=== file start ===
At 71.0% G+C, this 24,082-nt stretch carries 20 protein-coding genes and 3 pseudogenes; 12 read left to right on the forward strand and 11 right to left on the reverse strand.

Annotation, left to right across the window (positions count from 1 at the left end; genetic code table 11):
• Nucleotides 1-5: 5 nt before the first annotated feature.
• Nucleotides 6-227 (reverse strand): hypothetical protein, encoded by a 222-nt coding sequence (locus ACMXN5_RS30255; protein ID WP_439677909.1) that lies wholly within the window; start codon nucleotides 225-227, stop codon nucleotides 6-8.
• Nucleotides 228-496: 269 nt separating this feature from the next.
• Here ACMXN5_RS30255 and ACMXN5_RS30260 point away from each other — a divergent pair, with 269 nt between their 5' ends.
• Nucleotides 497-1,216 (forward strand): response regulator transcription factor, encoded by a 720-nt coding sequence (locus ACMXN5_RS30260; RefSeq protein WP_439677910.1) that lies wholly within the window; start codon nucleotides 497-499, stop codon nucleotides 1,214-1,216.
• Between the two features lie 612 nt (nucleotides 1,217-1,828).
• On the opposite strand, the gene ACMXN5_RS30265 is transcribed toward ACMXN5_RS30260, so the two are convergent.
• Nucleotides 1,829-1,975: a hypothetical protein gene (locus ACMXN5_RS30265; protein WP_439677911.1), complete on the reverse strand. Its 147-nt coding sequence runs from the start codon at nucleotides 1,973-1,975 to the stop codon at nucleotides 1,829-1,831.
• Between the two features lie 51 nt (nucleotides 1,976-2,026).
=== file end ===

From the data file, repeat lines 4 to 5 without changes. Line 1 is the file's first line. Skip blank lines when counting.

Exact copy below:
• Nucleotides 6-227 (reverse strand): hypothetical protein, encoded by a 222-nt coding sequence (locus ACMXN5_RS30255; protein ID WP_439677909.1) that lies wholly within the window; start codon nucleotides 225-227, stop codon nucleotides 6-8.
• Nucleotides 228-496: 269 nt separating this feature from the next.